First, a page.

President Joe Biden’s administration is ardently increasing its efforts to get more Americans vaccinated against COVID-19 as the coronavirus Delta variant rages across the country.
Over the past several weeks, the White House has been gradually releasing sweeping COVID-19-related mandates. These include vaccine mandates for nursing home employees, federal workers and federal contractors.
The government also recently announced upcoming plans to mandate COVID-19 vaccination and testing among businesses with 100 or more employees; however, the specifics and timeline of those plans have yet to be released.
In addition to these efforts combatting the surge caused by the Delta variant, the Biden Administration has called upon the Small Business Association (SBA) to increase financial support for small businesses. Specifically, the SBA is strengthening its COVID-19 Economic Injury Disaster Loan (EIDL) program by increasing available loan amounts from $500,000 to $2 million.
Read on for more details related to this latest EIDL expansion. Visit the SBA website for even more information.
There are a number of eligibility requirements for EIDLs. Employers must have certain credit ratings, have suffered working capital losses due to the pandemic, be physically located in the United States and have fewer than 500 workers, among other stipulations.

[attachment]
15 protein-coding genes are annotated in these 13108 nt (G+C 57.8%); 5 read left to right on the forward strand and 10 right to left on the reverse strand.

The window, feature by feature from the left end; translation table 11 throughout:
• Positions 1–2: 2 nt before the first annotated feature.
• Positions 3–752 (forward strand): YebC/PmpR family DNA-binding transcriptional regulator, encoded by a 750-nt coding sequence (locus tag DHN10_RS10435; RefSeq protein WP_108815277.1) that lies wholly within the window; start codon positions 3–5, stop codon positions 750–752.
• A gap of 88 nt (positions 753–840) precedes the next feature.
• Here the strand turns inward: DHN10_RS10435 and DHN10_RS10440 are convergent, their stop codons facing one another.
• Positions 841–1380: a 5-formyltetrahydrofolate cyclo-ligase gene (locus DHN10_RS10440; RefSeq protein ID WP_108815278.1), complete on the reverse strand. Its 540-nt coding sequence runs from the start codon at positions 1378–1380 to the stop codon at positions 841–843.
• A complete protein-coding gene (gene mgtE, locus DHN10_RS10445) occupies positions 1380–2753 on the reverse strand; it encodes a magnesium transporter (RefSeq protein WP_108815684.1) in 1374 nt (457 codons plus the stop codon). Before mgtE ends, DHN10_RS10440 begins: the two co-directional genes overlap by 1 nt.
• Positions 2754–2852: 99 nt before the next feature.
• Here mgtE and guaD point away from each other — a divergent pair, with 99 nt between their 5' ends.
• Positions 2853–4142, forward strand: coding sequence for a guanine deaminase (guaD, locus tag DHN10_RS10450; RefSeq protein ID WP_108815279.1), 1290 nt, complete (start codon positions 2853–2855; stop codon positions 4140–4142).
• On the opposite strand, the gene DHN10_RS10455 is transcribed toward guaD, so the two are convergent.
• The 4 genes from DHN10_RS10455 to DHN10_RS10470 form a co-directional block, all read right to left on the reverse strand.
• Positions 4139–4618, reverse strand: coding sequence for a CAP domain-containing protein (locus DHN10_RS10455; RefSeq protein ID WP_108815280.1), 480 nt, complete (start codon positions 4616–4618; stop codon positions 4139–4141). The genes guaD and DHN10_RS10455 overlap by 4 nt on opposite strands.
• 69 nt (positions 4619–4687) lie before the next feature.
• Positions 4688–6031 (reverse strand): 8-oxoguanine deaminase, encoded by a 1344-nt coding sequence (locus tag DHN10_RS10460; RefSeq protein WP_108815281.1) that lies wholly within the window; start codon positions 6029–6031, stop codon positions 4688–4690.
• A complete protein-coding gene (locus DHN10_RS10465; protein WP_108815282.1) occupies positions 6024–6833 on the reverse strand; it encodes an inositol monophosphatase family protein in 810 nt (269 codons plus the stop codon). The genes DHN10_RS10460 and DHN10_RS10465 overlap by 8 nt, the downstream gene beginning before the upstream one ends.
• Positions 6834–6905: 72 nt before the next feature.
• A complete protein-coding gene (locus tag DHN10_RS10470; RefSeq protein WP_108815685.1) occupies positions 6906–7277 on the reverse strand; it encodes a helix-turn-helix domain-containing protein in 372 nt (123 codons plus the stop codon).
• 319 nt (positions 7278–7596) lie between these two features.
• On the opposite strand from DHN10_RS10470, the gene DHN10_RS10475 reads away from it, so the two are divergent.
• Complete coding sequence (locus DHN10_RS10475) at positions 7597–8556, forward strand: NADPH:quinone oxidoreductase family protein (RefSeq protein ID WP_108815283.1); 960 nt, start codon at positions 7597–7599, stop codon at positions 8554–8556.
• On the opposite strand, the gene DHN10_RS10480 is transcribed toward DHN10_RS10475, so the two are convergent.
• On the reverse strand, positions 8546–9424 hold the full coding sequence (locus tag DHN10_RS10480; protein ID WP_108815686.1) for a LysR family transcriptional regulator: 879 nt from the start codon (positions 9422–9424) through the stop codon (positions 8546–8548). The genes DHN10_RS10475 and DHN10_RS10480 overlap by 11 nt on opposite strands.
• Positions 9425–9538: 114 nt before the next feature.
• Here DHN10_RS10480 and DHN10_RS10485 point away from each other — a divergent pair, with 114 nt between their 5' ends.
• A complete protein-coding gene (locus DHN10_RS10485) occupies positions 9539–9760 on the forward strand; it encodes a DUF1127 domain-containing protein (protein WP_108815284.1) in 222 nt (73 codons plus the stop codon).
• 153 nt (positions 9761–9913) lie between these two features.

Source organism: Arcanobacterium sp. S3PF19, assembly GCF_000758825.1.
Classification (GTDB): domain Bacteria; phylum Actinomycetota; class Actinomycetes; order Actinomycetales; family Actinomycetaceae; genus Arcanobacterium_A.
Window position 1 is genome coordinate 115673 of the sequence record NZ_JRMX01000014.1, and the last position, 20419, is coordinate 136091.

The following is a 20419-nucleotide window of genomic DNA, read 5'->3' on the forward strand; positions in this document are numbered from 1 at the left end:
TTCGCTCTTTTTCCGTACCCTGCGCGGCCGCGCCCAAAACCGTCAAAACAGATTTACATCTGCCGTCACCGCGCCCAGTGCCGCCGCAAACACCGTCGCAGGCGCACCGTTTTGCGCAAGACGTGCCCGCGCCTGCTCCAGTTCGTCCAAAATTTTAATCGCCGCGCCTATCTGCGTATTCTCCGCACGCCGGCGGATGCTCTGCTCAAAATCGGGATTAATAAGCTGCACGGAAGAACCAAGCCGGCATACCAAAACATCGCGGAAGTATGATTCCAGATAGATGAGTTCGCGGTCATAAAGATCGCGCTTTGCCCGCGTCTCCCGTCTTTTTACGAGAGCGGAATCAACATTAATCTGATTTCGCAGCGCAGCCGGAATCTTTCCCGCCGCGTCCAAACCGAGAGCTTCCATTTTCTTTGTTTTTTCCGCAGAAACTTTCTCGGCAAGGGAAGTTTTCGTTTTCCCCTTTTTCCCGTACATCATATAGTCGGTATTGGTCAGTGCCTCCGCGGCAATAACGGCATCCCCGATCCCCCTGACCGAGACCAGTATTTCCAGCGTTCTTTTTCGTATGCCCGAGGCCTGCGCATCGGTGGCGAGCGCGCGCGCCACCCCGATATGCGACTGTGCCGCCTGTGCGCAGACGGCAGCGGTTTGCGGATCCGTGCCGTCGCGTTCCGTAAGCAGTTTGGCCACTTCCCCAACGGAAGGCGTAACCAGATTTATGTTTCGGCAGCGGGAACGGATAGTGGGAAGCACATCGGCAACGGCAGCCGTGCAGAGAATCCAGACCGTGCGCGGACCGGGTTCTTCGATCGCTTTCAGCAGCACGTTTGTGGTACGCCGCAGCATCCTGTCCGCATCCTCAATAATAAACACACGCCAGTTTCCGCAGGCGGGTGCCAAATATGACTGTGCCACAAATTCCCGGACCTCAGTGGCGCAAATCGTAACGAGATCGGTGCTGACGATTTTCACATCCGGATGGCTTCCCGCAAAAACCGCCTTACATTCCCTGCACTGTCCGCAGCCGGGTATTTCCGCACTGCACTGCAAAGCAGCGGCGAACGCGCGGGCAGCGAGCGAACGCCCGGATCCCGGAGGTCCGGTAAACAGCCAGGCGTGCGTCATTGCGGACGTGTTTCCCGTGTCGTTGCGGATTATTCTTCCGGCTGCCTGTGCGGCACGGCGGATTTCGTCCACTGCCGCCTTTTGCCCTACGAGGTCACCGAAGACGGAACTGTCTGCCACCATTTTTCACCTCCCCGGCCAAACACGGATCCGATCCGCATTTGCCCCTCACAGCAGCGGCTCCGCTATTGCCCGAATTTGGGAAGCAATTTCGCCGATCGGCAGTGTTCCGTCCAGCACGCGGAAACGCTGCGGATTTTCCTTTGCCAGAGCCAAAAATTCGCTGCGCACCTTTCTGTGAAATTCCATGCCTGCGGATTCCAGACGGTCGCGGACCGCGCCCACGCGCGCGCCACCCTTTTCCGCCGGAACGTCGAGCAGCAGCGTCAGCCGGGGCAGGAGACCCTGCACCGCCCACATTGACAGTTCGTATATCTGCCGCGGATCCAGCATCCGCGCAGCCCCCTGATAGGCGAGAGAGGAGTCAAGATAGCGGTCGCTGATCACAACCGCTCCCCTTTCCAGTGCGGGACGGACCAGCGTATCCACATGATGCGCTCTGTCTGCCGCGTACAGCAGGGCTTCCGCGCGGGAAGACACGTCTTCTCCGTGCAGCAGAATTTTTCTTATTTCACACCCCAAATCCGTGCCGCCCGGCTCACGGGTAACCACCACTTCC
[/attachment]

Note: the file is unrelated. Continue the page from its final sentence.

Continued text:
Loans that are part of the COVID-19 EIDL program are independent of the Paycheck Protection Program (PPP) loans introduced earlier in the pandemic. Employers can apply for loans from both programs. However, it’s important to note that while PPP loans are forgivable, EIDL loans are not.
Loan Use Requirements
The SBA will soon be allowing eligible small businesses to obtain loans worth $2 million, four times the previous limit. These funds may be used for virtually any operating expense, including:
- Equipment purchases
Funds may NOT be used for:
- Expanding a business
- Starting a new business
- Paying debts owned by a federal agency
EIDLs are paid back over 30 years with fixed interest rates—3.75% for businesses and 2.75% for private nonprofit organizations. Payments are deferred for 24 months (during which interest will accrue) from the date of the first disbursement.
Loan Application Deadline
Until Oct. 8, 2021, the SBA will only be approving loans of $500,000 or less. This helps prioritize the smallest businesses that may need funds the most immediately. After this time, eligible businesses will be able to apply for up to $2,000,000 in loans until Dec. 31, 2021.
Employers can learn more about the EIDL program on the SBA website. Additionally, the SBA published some frequently asked questions (FAQs) to help address specific employer questions. This FAQ includes the specific details related to the EIDL program, including an exhaustive list of employer eligibility requirements.
We will keep you updated on any new developments. Reach out to Ollis/Akers/Arney Insurance & Business Advisors for more content on vaccines and the workplace.
This article should be used for informational purposes only and should not be considered financial advice. © 2021 Zywave, Inc. All rights reserved.